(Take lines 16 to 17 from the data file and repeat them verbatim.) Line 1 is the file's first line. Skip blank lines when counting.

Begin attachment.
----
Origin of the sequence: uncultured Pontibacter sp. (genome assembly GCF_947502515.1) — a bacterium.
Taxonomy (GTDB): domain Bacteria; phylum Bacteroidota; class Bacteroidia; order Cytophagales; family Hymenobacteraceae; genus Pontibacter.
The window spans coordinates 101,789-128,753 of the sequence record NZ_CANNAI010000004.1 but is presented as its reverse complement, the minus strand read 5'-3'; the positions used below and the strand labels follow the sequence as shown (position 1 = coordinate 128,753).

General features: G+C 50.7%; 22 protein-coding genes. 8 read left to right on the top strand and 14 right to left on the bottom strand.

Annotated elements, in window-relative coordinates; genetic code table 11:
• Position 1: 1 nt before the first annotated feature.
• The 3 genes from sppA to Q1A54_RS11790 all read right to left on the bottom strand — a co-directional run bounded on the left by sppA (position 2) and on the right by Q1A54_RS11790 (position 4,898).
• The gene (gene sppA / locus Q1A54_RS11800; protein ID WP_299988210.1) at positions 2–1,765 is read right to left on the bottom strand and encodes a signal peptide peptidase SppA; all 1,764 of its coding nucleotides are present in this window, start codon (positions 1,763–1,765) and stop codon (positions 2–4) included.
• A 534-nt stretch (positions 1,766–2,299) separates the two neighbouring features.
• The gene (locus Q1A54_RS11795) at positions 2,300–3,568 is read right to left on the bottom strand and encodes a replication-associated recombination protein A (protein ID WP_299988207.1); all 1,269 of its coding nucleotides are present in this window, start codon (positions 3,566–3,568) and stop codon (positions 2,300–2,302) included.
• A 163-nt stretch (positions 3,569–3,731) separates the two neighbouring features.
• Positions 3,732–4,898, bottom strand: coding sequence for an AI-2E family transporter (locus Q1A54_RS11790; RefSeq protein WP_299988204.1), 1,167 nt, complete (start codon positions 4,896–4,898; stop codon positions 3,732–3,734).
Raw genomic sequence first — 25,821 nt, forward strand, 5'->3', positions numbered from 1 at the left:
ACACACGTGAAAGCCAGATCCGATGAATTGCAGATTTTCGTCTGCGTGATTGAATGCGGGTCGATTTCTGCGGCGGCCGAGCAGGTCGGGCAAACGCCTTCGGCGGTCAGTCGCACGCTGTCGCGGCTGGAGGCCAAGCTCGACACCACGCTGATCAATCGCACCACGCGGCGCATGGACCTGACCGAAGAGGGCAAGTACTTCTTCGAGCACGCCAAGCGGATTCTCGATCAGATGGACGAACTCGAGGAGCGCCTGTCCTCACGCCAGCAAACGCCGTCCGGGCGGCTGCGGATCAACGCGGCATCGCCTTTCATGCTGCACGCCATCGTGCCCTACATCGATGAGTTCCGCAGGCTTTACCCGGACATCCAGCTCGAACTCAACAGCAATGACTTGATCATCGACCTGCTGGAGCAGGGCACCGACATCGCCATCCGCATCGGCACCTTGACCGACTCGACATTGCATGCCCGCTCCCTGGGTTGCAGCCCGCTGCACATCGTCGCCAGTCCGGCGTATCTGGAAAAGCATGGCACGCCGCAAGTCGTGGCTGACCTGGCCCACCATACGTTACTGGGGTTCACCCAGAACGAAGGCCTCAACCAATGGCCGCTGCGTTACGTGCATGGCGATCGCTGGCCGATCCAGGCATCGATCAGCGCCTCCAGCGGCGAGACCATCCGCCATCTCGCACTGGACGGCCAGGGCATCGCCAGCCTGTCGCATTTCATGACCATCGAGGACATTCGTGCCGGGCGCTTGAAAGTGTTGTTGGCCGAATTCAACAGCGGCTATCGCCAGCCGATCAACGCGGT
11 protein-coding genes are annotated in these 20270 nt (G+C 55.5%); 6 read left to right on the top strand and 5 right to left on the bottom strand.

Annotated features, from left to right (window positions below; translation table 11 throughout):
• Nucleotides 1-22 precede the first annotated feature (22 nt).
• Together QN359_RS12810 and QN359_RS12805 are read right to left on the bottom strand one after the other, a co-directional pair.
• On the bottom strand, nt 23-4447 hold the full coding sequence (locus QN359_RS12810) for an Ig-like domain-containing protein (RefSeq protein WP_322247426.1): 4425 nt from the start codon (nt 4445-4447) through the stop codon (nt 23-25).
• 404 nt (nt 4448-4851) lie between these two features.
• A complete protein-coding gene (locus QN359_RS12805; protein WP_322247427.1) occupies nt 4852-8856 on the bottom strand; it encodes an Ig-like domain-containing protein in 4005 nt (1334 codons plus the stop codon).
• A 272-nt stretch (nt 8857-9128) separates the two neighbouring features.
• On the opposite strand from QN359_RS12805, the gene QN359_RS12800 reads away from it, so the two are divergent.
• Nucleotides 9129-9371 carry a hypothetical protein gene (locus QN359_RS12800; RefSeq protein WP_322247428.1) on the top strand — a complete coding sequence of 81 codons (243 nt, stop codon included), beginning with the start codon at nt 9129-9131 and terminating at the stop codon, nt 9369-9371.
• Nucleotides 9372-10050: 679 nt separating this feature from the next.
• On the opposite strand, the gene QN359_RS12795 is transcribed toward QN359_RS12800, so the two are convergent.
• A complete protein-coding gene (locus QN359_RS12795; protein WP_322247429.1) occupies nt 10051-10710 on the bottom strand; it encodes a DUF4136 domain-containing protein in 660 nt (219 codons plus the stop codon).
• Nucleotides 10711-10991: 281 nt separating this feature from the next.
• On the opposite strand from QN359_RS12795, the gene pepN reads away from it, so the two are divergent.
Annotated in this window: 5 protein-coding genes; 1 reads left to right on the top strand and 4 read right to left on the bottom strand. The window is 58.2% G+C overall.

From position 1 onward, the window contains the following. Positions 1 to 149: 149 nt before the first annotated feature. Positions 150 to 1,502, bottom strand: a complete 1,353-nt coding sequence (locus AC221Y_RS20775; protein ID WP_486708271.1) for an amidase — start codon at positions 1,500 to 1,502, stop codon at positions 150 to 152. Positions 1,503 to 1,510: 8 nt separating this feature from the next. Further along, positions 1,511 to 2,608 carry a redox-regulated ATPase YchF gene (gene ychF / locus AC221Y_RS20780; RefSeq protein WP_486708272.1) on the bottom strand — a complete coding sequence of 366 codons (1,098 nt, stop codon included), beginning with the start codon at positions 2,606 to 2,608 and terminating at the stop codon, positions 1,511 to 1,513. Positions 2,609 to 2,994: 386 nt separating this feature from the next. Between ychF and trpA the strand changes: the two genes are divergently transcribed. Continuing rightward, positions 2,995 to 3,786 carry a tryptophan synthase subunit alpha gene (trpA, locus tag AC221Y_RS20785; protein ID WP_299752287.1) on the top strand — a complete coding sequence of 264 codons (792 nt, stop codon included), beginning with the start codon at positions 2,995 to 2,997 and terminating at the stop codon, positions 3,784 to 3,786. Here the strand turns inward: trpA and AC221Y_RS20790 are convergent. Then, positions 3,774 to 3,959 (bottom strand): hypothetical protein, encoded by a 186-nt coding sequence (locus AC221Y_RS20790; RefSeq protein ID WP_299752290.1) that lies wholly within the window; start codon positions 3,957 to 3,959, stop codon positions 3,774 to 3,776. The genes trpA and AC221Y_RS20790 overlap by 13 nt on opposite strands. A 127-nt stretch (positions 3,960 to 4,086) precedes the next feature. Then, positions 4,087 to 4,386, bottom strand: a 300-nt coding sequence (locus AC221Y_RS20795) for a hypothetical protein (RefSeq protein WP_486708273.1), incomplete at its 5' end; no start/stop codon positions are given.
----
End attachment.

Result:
Annotated features, from left to right (window positions below; translation table 11 throughout):
• Nucleotides 1-22 precede the first annotated feature (22 nt).